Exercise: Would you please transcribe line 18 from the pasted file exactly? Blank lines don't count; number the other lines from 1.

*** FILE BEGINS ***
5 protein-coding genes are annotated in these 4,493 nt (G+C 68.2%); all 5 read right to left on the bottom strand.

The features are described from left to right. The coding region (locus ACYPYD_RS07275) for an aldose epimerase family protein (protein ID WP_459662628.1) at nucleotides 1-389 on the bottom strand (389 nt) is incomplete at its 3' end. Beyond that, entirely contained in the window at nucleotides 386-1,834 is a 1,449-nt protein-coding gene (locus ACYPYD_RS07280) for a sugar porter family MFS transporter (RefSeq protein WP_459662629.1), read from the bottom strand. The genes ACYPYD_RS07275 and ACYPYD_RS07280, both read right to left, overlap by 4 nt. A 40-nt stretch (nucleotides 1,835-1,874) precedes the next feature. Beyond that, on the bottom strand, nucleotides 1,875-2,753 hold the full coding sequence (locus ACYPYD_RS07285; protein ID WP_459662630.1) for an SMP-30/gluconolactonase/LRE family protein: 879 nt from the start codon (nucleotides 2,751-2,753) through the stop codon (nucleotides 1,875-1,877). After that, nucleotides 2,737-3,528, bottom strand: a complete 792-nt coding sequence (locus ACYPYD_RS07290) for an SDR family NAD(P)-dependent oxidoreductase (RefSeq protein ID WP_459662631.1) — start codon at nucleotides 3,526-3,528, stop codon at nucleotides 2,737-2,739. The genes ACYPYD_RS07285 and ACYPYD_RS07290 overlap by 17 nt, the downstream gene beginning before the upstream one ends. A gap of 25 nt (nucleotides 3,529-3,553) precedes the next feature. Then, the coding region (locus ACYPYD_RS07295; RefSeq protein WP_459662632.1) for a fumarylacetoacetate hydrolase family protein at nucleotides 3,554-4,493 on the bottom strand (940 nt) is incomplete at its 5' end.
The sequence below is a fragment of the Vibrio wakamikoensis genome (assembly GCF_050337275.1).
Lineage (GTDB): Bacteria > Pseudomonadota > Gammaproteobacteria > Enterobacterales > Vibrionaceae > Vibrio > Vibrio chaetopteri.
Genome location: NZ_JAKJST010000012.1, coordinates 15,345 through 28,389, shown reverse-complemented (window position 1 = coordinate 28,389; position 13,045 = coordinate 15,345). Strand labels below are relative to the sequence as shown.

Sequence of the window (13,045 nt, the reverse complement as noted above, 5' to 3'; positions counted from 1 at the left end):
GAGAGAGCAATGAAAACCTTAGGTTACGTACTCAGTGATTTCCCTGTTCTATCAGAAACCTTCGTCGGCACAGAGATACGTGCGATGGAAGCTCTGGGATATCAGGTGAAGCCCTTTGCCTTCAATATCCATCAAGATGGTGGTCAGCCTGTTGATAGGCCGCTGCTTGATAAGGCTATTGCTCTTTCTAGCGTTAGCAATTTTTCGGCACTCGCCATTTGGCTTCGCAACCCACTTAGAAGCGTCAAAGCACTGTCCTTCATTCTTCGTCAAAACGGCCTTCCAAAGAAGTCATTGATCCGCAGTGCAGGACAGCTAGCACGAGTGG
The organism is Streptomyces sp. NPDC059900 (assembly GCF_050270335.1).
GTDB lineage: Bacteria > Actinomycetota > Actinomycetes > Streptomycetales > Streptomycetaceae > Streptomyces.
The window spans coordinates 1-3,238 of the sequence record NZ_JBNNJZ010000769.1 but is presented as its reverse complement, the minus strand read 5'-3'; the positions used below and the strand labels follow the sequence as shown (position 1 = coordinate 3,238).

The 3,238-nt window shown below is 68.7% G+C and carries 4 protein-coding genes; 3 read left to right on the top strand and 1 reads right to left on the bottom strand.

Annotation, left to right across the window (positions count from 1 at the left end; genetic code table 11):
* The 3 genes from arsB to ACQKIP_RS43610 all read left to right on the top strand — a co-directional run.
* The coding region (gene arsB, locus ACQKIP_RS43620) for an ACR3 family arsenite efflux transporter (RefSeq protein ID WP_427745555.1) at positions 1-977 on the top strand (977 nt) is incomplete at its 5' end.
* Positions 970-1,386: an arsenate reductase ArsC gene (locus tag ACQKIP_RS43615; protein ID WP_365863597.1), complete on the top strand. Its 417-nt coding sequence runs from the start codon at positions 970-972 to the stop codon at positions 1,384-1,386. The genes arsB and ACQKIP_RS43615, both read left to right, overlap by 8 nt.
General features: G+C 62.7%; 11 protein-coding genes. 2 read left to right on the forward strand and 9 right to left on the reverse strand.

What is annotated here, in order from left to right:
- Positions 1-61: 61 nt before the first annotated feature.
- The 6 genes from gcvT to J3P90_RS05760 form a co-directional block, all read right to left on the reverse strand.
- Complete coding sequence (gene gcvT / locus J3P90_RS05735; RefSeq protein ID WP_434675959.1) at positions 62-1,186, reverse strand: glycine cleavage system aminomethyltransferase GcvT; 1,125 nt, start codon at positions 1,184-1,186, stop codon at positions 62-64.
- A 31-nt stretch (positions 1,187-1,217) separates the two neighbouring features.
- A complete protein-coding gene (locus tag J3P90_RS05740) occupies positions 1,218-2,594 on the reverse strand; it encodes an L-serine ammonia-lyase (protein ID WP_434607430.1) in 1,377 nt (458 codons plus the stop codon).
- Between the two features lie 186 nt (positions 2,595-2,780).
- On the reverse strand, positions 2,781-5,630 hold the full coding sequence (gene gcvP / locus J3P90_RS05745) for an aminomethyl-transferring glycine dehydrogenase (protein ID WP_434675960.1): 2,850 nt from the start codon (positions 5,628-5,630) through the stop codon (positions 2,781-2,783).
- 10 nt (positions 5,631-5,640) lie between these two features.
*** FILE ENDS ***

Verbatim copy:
- Positions 1-61: 61 nt before the first annotated feature.